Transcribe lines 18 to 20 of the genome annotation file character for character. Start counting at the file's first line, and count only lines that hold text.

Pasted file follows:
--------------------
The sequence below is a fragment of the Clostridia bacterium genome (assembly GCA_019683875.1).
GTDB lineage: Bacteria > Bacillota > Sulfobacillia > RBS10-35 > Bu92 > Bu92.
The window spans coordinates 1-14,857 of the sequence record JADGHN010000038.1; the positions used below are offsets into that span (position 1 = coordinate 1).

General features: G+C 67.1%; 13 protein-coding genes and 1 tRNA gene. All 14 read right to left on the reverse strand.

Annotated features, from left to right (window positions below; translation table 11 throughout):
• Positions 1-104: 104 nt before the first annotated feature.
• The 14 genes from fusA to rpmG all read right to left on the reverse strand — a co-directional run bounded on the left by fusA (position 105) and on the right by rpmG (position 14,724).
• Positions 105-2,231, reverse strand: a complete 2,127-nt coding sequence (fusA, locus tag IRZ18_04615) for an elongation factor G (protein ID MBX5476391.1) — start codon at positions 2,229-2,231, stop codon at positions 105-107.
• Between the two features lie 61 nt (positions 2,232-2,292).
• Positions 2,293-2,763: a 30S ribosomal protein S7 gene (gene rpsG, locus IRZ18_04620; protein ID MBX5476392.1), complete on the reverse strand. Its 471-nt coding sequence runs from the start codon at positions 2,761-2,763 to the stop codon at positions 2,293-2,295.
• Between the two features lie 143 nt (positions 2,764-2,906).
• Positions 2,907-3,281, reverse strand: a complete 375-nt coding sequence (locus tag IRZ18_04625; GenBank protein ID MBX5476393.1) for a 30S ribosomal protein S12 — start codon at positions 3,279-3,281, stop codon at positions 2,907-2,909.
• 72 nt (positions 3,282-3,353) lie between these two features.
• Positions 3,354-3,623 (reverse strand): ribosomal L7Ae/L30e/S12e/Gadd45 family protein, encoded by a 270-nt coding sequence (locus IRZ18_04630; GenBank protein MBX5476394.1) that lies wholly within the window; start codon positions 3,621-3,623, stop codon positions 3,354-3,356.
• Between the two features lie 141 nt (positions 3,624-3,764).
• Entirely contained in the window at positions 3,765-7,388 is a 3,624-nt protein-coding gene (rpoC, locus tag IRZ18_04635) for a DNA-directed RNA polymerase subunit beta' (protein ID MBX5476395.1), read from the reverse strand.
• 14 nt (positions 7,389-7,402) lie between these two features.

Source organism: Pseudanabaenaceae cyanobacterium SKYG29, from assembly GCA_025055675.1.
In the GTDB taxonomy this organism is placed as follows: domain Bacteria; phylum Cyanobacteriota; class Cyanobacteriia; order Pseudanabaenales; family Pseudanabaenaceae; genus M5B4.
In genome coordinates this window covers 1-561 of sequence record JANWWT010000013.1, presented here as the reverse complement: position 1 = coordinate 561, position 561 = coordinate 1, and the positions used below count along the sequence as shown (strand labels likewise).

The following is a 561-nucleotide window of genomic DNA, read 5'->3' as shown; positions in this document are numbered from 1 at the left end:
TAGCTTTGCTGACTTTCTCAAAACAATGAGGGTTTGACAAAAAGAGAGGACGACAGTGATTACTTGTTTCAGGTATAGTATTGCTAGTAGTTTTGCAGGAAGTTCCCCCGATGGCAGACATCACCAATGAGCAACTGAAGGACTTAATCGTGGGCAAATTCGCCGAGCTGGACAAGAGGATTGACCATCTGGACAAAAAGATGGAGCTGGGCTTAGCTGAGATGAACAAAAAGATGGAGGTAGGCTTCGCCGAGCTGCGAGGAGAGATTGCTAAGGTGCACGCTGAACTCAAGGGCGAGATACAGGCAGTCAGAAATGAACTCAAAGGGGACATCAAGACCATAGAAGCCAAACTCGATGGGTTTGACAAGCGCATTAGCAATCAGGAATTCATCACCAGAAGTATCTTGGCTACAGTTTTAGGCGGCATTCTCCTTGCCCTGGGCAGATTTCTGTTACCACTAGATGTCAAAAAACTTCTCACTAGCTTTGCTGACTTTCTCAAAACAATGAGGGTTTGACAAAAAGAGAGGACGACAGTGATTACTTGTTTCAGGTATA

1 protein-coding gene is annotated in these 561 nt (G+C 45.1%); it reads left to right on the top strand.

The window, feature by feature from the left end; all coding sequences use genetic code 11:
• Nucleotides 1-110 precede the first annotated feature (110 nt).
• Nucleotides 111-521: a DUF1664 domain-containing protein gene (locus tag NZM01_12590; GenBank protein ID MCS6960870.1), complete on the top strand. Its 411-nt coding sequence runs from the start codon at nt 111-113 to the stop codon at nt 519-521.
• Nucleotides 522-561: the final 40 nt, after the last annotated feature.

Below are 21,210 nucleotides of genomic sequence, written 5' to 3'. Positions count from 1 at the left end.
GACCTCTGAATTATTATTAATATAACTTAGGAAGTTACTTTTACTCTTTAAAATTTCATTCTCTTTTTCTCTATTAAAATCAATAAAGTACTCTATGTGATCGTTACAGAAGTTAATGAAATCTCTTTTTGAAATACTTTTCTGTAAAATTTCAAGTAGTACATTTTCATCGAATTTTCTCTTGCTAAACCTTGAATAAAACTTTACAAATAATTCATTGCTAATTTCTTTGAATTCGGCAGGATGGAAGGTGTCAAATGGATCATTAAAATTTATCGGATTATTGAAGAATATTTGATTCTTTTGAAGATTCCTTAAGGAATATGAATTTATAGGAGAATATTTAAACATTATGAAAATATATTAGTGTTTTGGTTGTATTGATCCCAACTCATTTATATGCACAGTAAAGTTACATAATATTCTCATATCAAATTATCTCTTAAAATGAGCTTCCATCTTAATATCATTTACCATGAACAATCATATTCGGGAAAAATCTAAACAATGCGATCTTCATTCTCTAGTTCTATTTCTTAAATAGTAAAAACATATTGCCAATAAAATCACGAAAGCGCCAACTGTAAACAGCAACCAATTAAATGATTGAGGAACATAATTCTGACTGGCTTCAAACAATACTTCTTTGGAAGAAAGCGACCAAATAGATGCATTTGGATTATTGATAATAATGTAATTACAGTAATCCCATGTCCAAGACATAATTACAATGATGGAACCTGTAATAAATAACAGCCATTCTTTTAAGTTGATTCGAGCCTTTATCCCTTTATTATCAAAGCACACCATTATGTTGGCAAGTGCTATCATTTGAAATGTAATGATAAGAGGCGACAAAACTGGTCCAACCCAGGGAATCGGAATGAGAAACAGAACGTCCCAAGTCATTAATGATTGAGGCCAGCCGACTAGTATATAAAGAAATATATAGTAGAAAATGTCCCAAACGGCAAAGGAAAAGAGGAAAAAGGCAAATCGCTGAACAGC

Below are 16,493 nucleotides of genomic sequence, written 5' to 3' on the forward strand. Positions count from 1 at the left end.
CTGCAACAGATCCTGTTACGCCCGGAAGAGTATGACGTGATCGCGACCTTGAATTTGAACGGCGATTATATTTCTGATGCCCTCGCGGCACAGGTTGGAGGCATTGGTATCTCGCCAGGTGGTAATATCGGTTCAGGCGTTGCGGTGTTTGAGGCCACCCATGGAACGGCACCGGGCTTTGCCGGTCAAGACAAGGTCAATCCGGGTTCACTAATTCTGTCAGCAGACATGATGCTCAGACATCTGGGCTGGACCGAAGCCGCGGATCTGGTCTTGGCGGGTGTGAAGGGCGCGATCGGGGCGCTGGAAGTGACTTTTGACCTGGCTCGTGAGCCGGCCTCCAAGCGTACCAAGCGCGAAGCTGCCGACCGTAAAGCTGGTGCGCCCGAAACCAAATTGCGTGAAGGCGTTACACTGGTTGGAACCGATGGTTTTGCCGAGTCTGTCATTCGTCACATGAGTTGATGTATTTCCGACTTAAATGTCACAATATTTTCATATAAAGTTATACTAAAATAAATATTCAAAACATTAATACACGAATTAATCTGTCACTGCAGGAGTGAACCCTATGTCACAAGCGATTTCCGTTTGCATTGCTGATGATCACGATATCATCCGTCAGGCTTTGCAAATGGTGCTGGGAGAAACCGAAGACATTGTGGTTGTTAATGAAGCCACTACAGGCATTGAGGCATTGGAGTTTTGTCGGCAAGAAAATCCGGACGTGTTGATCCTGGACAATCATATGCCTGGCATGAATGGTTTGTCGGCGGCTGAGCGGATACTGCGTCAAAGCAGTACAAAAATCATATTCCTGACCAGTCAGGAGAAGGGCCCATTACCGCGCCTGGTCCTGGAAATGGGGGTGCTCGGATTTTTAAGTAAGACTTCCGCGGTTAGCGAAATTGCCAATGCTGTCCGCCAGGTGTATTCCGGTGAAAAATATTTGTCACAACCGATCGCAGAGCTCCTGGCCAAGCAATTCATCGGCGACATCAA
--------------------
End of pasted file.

Source organism: Pseudanabaenaceae cyanobacterium SKYG29, from assembly GCA_025055675.1.
In the GTDB taxonomy this organism is placed as follows: domain Bacteria; phylum Cyanobacteriota; class Cyanobacteriia; order Pseudanabaenales; family Pseudanabaenaceae; genus M5B4.
In genome coordinates this window covers 1-561 of sequence record JANWWT010000013.1, presented here as the reverse complement: position 1 = coordinate 561, position 561 = coordinate 1, and the positions used below count along the sequence as shown (strand labels likewise).